b. This exemption shall expire upon the earlier of: (i) December 31, 2012; or (ii) such other compliance date as may be determined by the Commission; except that, for agreements, contracts, and transactions executed on an exempt commercial market (“ECM”), exempt board of trade (“EBOT”), or pursuant to CEA section 2(d)(2) as in effect prior to July 16, 2011 (“2(d)(2) Market”), this exemption shall expire upon the earlier of (i) December 31, 2012; or (ii) the effective date of the designated contract market (“DCM”) or swap execution facility (“SEF”) final rules, whichever is later, unless the ECM, EBOT, or 2(d)(2) Market files a DCM or SEF registration application on or before the effective date of the DCM or SEF final rules, in which case the relief shall remain in place during the pendency of the application. For these purposes, an application will be considered no longer pending when the application has been approved, provisionally approved, withdrawn, or denied.

(4) Provided that the foregoing exemptions in paragraphs (1), (2), and (3) above shall not:

a. Limit in any way the Commission's authority with respect to any person, entity, or transaction pursuant to CEA sections 2(a)(1)(B), 4b, 4o, 6(c), 6(d), 6c, 8(a), 9(a)(2), or 13, or the regulations of the Commission promulgated pursuant to such authorities, including regulations pursuant to CEA section 4c(b) proscribing fraud;

b. Apply to any provision of the Dodd-Frank Act or the CEA that became effective prior to July 16, 2011;

c. Affect any effective or compliance date set forth in any rulemaking issued by the Commission to implement provisions of the Dodd-Frank Act;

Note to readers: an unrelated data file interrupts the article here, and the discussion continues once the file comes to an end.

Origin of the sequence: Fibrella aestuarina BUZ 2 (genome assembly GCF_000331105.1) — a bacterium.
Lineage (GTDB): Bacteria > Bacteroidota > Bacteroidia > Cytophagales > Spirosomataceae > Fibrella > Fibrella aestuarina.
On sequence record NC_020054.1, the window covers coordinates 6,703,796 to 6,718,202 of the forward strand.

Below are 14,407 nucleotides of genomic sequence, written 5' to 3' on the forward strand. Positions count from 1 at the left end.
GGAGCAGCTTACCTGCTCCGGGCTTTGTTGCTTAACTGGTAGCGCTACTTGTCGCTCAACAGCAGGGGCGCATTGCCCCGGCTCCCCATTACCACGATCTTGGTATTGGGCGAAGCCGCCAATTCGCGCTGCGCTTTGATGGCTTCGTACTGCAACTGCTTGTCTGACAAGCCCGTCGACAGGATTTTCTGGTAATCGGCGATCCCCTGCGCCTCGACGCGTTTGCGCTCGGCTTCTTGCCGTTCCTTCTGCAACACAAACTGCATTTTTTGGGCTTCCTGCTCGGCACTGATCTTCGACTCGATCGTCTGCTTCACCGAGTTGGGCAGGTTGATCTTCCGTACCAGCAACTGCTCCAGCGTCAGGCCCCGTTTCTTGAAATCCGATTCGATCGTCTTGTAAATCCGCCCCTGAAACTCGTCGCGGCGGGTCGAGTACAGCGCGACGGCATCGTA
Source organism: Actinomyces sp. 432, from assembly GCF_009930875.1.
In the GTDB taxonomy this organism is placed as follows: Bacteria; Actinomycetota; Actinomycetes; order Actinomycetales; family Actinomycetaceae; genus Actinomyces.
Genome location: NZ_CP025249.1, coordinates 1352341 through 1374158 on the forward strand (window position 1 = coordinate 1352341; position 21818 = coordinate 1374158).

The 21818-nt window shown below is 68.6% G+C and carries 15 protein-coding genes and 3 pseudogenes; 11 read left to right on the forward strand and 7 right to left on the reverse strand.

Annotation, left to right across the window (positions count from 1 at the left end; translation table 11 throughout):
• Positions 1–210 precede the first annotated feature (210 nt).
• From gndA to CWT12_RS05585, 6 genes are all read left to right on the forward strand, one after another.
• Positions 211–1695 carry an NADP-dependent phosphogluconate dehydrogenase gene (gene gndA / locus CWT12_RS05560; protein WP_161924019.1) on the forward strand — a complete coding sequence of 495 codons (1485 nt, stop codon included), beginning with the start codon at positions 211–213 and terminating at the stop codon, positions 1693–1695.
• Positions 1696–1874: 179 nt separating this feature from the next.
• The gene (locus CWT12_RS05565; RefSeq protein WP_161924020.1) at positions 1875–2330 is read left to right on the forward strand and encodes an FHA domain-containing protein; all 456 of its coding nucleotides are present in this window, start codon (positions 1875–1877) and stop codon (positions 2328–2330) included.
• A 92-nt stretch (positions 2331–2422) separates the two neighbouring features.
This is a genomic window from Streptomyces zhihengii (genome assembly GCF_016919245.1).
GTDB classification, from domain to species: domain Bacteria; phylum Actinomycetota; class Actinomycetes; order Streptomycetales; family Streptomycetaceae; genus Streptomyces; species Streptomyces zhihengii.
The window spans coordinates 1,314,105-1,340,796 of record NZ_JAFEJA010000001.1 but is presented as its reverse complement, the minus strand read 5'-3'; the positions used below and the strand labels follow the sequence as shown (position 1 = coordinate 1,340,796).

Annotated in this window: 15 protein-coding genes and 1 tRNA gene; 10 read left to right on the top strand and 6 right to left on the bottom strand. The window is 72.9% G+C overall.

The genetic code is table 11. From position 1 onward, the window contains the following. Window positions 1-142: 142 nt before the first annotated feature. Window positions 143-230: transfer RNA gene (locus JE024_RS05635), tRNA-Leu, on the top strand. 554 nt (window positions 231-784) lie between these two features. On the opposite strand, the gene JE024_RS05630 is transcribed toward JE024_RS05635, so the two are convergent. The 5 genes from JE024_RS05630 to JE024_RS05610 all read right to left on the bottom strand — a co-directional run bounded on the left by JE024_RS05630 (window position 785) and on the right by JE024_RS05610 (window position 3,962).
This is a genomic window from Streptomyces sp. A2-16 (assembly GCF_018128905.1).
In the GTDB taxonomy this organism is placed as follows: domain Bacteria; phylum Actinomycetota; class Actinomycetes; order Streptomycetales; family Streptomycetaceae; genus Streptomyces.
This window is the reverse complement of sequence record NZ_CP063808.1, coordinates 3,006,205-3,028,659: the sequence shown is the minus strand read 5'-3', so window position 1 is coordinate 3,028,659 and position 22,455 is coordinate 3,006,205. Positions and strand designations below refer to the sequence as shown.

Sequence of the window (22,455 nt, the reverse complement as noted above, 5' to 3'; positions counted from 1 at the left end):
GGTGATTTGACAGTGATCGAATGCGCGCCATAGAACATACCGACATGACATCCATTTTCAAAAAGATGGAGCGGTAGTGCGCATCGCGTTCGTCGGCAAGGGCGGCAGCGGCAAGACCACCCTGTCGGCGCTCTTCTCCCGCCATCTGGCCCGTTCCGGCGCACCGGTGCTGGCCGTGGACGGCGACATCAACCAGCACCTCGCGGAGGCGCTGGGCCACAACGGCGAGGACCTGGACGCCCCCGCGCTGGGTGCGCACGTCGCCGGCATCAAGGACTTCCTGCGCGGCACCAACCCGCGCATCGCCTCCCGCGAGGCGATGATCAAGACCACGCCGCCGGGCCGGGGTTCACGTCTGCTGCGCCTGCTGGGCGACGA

d. Limit in any way the Commission's authority under section 712(f) of the Dodd-Frank Act to issue rules, orders, or exemptions prior to the effective date of any provision of the Dodd-Frank Act and the CEA, in order to prepare for the effective date of such provision, provided that such rule, order, or exemption shall not become effective prior to the effective date of the provision; and

e. Affect the applicability of any provision of the CEA to futures contracts or options on futures contracts, or to cash markets.

In its discretion, the Commission may condition, suspend, terminate, or otherwise modify this Order, as appropriate, on its own motion. This final order, as amended, shall be effective immediately.

Issued in Washington, DC, on May 10, 2012 by the Commission.

David A. Stawick,

Secretary of the Commission.

Appendices to Proposed Order Amending the Second Amendment to July 14, 2011 Order for Swap Regulation—Commission Voting Summary and Statements of Commissioners

Note:

The following appendices will not appear in the Code of Federal Regulations

On this matter, Chairman Gensler and Commissioner Sommers, Chilton, O'Malia and Wetjen voted in the affirmative; no Commissioner voted in the negative.

Appendix 1—Chairman Gary Gensler